Avoid becoming a money mule

Students are prime targets for job offers promising lots of money for minimal input. But, as the saying goes, if it sounds too good to be true, it probably is, says Laurie Hood, Financial Crime Specialist at Starling bank.

Avoid becoming a money mule

‘WANTED: Students. Earn £500 a day. No experience required.’

‘Part-time payments officer required for European expansion of reputable company. Work from home. Earn up to £1000 a week, 1 or 2 hours work.’

You’ve probably seen posts like these online, in magazines, or perhaps on lamp posts around town or campus. While they might sound like a great opportunity, you should stop and ask yourself if it sounds too good to be true?

What is a mule?

If you were to search this question online, you’re likely to find a detailed definition from the fantastic folks over at The Donkey Sanctuary. However, I refer specifically to Money Mules – much less cute than our rescued furry friends. 

A Money Mule is someone who willingly withdraws illegitimately obtained money or transfers it between accounts, whilst taking a small percentage for their own fee.

Simply put, Money Mules are participating in money laundering.

There are real consequences for being a Money Mule, including up to 14 years in prison. You could also have your bank account closed, which may lead to problems later on with opening a new bank account, finding employment, or taking out a contract for a mobile phone or house utilities. There will almost certainly be an impact on your credit file as well, which among other things could impact your chances of buying a house in the future. 


Mules are employed by criminals to help move money that’s been illegally acquired through activity such as fraud, account takeovers or drug dealing. This money could then be used to fund further crime, such as human trafficking or even terrorism.  

These criminals don’t care about who they choose to become a Mule, but students are often considered vulnerable and are primary targets.

CIFAS, a UK fraud prevention service, published a report in last year which showed a 75% increase in the misuse of bank accounts by 18 to 24 year olds during the first nine months of the year compared to 2016. This means there was a shocking 8,652 reported cases between January and September 2017.

Whether you’re a fresher, returning to University or a recent graduate, it’s always a good idea to know how to avoid becoming an unwitting Money Mule. 

Be aware that these fraudsters might make contact through any number of means, from social media, to vague job offers, or even possibly approaching you on the street or at the pub. They might present themselves as a reputable organisation to lull you into a sense of false security, but stay alert - the role they may want you to perform is almost certainly a criminal offence.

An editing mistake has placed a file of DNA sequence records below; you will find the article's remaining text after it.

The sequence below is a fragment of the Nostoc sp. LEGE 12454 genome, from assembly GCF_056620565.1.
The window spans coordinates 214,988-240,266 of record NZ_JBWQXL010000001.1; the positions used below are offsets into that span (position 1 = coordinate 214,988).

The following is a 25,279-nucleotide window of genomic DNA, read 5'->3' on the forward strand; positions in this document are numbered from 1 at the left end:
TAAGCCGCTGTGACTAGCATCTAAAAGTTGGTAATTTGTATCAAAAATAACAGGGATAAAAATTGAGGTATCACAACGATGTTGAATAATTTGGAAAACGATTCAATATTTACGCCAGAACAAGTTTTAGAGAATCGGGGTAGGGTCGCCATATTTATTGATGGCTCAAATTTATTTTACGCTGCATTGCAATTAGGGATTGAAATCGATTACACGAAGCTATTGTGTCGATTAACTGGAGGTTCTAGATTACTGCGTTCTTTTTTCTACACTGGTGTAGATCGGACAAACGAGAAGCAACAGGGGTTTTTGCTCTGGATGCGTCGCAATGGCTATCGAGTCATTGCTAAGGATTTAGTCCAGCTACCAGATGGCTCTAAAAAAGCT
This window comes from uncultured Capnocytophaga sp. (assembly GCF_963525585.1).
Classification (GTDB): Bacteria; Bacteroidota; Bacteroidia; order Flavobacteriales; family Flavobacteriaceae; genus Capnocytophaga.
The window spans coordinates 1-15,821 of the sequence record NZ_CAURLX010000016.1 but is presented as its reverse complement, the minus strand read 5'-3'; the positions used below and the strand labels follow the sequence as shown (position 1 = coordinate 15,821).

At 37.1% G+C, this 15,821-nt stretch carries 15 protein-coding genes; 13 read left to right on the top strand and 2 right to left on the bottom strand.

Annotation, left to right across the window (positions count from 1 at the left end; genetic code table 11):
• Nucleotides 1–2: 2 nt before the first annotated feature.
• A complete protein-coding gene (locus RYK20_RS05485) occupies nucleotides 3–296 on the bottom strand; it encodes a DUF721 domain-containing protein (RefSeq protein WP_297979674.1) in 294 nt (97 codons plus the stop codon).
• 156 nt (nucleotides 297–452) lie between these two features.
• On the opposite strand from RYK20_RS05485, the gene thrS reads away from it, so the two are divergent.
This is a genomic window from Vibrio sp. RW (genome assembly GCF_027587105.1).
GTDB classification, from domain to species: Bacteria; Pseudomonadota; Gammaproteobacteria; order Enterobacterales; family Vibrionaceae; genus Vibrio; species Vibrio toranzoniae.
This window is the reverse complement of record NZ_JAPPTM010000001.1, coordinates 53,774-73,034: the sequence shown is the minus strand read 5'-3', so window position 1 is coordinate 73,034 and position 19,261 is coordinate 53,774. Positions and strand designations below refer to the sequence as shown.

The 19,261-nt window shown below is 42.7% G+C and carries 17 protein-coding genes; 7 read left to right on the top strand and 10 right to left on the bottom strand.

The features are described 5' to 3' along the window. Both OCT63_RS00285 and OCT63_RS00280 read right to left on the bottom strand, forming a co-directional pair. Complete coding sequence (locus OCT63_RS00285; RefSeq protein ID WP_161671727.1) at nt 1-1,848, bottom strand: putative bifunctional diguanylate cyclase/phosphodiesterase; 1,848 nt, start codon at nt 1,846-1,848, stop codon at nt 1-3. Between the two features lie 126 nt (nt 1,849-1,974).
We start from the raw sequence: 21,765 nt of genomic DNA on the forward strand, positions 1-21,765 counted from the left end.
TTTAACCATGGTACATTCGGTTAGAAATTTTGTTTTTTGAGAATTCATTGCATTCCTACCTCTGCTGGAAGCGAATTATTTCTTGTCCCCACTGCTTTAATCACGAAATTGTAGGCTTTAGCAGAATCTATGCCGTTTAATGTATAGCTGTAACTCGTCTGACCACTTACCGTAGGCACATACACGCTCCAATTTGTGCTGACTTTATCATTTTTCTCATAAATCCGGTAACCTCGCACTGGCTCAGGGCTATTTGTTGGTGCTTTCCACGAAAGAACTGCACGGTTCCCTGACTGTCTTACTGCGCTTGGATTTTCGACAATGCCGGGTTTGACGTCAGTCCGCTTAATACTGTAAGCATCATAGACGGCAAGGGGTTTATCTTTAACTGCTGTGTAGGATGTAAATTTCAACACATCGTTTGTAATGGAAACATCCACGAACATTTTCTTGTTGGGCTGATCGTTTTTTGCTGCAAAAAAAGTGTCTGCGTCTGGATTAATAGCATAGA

In short, if they want you to receive money into your account and then withdraw or transfer some of it to a third party, then you’re a Money Mule.

How can I protect myself?

Research any potential employer

Before accepting any job offer, make sure you do some research into the company. If the offer claims to come from a well-known company, have you received a contract of employment? Does the email come from a company email address, or is it being sent from a generic account from a popular provider like Gmail or Yahoo. If it’s the latter, that should be cause for concern. Likewise, does the email have spelling mistakes, or offer employment from anonymous individuals abroad? Any of those should ring alarm bells. 

Again, you shouldn’t ever be expected to receive and move funds through your personal bank account.

Spotting scams

Job offers with large sums of money for minimal input are probably a scam. If someone does contact you directly about a job, make sure you are fully aware about what that job entails. 

Don’t give people access to your bank account

There is never a good reason to give someone else access to your bank account. You might find that it is a breach of your banks terms and conditions, which could result in the account being closed down. More importantly though, you should remember that the bank account is in your name, and allowing a third party access to it could land you in serious trouble if it’s used from criminal activity. 

Final note from Starling

Everyone should understand just how serious Money Muling is to stop them becoming victims of, or complicit in, criminal activity. Banks have extremely sophisticated monitoring in-place to detect suspect activity – acting as a Money Mule, even if you don’t realise what you’re doing, won’t be accepted as an excuse.

If you’re keen to learn more about Money Mules and protect yourself, or those around you - be sure to check-out the Don’t Be Fooled campaign, launched by CIFAS and Financial Fraud Action UK.

Starling Bank is a UK mobile-only bank, committed to preventing and raising awareness about fraud. To find out more about Starling have a look at our website or read more on our blog, where a version of this post was first published.

This is a user generated post from our wider Voice community and was not edited by the Voice team. We would love to hear your views too! Sign up for an account and make your Voice heard!


Starling Bank

Starling Bank

The mobile-only UK bank account offering personal, joint and business accounts.

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